Using a color picker is a quick and simple way to learn how software (like Photoshop and Photoshop Elements) identifies digital colors with numerical systems. You can follow along in this tutorial. To make this tutorial quick and simple, we will use an online color picker.
In a new tab, open the online color picker at ColorPicker.com so you can go back and forth between that page and this tutorial simply by clicking the tabs in your browser.
The Color Picker at ColorPicker.com uses two systems to identify color, HSB (Hue, Saturation, Brightness), and RGB (Red, Green, Blue). I marked the HSB system with a red box and the RGB system with a blue box. In some software the HSB system is called HSL with the L standing for Luminosity, another name for brightness. The two systems use two different sets of numbers for the same colors. If you change the values in one system, the numbers for the other system will change automatically.
If you learned about color wheels in a physics class where you talked about light in terms of wavelengths, the primary colors are red, yellow, and blue. But in the world of computers, software, monitors, cameras, television sets, and digital projectors, the primary colors are Red, Green, and Blue (RGB). So we will look at the RGB system first.
Let’s create Photoshop red. Go to the Color Picker (at ColorPicker.com) and enter these RGB values: 255, 0, 0. Then click Add to My Colors. You should see results like the screen capture immediately above. You should see a small red square above the HSB values. This is the color you just selected. The HSB values should change to 0, 100, 100 (more about HSB later). In digital and Photoshop terms, this is pure red. By pure red I mean Photoshop red at the maximum saturation and brightness settings.
The large square illustrates potential variations on red when you change the saturation or brightness. There is a circle at the top right corner of the large square which shows the color you chose, pure red, at maximum saturation and brightness. Above the large square you see the hexadecimal value for red which is used on the internet (#FF0000) when coding pages in html. Go ahead and click in various places in the large square and watch the red colors change in the small square just above HSB. The S and B values will change to indicate different saturation and brightness levels. The RGB values will change too.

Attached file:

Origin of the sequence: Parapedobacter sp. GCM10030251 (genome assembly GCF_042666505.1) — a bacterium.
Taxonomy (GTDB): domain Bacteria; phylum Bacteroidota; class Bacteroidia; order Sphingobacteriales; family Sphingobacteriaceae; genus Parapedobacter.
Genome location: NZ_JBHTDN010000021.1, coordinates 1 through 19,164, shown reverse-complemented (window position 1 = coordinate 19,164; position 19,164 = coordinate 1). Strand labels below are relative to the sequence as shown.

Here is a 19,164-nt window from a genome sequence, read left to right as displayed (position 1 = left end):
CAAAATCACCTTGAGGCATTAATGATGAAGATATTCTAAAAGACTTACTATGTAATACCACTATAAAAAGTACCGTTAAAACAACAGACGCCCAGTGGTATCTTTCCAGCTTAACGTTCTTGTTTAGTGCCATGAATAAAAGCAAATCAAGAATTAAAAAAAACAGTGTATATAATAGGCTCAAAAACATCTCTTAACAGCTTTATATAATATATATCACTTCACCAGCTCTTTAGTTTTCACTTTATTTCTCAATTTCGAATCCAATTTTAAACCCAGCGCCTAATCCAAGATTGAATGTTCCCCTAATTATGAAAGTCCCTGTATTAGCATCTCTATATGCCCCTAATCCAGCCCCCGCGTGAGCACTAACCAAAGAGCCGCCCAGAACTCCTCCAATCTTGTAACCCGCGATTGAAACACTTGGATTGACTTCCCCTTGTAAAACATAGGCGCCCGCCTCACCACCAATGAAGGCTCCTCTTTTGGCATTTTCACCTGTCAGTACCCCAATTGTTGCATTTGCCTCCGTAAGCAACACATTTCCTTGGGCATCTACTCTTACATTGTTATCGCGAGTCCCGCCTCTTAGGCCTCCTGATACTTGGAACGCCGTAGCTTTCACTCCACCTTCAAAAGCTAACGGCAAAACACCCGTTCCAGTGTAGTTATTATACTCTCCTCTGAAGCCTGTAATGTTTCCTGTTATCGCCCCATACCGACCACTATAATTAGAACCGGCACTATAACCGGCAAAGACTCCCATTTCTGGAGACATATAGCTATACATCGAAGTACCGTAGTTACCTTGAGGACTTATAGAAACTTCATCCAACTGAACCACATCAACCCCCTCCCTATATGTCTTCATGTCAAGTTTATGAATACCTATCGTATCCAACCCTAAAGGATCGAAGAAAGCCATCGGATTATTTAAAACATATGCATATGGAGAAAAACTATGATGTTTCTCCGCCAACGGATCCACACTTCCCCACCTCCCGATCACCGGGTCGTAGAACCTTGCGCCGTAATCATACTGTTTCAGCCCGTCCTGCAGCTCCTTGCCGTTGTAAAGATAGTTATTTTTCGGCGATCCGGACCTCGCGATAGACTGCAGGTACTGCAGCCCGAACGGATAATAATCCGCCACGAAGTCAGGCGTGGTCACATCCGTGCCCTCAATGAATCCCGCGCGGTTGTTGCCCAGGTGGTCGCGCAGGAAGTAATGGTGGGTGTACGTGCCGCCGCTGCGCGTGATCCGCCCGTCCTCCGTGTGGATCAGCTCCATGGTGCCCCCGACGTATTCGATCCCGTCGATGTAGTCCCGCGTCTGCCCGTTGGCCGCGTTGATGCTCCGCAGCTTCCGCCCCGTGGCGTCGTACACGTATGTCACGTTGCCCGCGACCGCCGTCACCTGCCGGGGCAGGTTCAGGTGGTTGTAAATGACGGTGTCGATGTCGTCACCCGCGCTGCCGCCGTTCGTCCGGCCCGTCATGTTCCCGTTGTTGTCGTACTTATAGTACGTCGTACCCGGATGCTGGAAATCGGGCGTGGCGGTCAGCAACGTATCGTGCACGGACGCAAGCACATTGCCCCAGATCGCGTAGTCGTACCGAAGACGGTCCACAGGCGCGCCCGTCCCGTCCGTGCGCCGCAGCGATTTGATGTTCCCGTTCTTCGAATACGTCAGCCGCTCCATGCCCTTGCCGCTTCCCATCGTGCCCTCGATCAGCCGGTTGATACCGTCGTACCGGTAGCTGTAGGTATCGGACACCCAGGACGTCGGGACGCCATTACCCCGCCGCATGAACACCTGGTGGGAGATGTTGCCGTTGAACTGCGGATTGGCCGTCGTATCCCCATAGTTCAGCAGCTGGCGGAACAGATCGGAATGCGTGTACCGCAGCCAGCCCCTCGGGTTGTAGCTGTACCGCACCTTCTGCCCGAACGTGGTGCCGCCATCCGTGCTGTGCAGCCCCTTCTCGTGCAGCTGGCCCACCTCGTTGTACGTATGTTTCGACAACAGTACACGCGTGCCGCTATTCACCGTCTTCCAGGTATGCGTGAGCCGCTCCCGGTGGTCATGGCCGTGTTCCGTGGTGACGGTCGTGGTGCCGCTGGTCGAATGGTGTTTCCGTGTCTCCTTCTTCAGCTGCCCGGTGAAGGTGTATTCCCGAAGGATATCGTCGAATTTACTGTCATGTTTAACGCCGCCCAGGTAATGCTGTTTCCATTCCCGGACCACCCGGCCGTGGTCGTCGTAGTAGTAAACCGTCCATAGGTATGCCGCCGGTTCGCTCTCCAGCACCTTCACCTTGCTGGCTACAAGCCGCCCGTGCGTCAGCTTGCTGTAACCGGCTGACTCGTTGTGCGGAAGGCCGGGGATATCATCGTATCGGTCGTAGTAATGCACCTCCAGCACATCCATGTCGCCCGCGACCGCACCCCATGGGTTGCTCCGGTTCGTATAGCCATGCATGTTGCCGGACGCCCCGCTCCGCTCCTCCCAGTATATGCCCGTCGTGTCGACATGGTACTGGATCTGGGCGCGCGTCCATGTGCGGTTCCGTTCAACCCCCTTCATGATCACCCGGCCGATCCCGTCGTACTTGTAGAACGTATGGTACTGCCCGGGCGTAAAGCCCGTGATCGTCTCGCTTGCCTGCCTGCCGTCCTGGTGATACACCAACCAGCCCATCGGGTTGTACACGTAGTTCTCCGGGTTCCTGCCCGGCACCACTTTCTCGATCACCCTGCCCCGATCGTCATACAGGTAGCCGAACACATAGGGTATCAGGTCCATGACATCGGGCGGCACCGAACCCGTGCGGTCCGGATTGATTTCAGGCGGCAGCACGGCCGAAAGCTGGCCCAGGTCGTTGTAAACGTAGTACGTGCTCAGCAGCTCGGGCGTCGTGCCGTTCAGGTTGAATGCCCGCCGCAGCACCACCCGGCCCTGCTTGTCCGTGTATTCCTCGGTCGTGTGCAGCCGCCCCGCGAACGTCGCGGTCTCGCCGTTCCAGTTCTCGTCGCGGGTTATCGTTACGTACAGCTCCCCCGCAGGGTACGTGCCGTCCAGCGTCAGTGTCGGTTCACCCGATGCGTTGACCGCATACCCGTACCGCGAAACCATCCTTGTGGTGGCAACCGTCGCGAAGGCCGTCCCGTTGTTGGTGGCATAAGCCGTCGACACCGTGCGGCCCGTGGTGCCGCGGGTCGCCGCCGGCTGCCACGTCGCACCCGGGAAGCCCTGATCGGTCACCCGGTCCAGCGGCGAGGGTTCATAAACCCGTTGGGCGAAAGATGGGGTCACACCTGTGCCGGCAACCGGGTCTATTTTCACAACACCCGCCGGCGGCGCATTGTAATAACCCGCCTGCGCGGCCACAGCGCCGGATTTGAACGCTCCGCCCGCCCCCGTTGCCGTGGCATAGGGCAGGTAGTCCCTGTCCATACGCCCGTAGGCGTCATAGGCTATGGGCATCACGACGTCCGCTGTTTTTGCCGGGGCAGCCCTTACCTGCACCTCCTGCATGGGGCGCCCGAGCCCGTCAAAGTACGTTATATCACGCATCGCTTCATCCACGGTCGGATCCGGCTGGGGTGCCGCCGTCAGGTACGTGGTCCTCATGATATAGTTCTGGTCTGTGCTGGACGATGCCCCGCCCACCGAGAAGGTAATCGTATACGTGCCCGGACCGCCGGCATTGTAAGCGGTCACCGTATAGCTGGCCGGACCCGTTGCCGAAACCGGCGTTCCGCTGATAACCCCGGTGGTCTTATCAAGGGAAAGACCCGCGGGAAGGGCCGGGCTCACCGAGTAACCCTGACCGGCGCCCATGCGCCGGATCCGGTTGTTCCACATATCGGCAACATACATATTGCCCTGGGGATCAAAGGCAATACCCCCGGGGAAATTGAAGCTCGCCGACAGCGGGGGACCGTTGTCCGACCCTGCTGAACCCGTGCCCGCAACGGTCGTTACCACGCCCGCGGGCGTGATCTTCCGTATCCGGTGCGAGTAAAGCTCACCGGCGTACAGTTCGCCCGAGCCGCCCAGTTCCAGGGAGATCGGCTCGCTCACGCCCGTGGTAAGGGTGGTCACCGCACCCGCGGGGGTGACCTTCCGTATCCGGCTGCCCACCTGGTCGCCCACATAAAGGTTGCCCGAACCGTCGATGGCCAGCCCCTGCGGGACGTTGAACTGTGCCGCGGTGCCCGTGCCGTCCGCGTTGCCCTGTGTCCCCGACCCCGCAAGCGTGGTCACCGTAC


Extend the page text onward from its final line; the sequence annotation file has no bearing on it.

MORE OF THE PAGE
FYI, 255 is the maximum number you can enter for an RGB value. 0 is the minimum.
Now lets go for pure Photoshop blue. Enter these RGB values: 0, 0, 255. Then click Add to My Colors. The small upper right square should turn pure blue. The HSB values should be 240, 100, 100. The large square should have a small circle in the upper right corner to indicate pure blue. Go ahead and click in the large square to change the saturation and brightness levels for blue and watch the HSB and RGB values change.
By now you have figured out by now how to get pure Photoshop green. Change the RGB values to 0, 255, 0 and click Add to My Colors.
Now for the secondary Photoshop colors: magenta, cyan, and yellow. They are equal mixtures of two of the three RGB primary colors. For pure Photoshop magenta enter these RGB values: 255, 0, 255. Magenta is an equal mixture of red and blue. Just like with the other colors, you can click in the large square to try different variations on pure magenta.
To get pure Photoshop yellow, use these RGB values: 255, 255, 0.
To get pure Photoshop cyan, the RGB values would be 0, 255, 255.